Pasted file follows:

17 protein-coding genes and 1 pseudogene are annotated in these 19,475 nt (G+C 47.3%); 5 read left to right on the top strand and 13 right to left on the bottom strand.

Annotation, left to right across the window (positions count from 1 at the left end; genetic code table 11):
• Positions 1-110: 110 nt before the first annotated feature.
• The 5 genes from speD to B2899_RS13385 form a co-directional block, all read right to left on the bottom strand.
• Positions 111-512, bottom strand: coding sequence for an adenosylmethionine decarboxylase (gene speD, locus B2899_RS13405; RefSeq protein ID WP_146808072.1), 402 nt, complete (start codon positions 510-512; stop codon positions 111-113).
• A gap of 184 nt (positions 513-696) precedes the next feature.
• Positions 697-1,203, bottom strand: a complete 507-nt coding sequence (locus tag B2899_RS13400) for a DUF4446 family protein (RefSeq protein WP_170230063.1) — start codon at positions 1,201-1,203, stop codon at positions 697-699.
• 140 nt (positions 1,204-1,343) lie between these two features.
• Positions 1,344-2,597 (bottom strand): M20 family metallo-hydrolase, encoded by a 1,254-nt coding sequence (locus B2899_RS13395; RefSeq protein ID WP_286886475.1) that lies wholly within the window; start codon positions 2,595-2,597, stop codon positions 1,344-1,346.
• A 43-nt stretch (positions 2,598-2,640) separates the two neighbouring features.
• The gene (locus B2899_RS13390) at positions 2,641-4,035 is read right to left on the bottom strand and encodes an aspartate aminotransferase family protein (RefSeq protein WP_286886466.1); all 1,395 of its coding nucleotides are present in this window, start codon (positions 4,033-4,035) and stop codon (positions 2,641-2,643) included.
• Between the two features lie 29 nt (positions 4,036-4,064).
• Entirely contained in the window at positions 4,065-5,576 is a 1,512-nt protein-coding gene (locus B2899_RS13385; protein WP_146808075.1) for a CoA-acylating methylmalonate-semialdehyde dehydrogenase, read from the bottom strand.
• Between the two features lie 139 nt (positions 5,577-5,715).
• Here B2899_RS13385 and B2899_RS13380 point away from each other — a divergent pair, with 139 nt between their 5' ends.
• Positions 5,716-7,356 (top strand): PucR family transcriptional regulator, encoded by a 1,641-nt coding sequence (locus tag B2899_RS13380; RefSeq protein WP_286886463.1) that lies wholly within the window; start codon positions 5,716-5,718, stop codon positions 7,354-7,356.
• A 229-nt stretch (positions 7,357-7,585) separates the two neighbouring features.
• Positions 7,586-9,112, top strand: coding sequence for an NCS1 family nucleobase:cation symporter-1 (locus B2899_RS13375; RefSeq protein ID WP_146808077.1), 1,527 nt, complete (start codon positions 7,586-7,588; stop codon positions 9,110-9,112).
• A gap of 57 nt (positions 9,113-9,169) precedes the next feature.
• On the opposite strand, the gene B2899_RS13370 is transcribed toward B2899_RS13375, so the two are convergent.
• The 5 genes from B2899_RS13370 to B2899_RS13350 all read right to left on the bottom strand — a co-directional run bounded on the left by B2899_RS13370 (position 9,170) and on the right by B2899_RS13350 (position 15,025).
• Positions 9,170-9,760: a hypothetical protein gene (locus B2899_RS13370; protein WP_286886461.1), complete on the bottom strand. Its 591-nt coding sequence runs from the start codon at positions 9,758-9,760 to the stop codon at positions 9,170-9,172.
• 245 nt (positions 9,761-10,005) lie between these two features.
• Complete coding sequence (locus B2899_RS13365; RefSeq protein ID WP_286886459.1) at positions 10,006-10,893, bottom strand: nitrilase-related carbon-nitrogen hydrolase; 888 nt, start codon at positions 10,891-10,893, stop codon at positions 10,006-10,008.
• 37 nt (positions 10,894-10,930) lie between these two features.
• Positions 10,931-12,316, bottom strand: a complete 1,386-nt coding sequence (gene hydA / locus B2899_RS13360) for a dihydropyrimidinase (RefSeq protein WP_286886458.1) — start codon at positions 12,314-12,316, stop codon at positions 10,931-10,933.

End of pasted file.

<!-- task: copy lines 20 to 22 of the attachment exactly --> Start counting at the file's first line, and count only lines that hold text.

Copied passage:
• On the opposite strand, the gene B2899_RS13370 is transcribed toward B2899_RS13375, so the two are convergent.
• The 5 genes from B2899_RS13370 to B2899_RS13350 all read right to left on the bottom strand — a co-directional run bounded on the left by B2899_RS13370 (position 9,170) and on the right by B2899_RS13350 (position 15,025).
• Positions 9,170-9,760: a hypothetical protein gene (locus B2899_RS13370; protein WP_286886461.1), complete on the bottom strand. Its 591-nt coding sequence runs from the start codon at positions 9,758-9,760 to the stop codon at positions 9,170-9,172.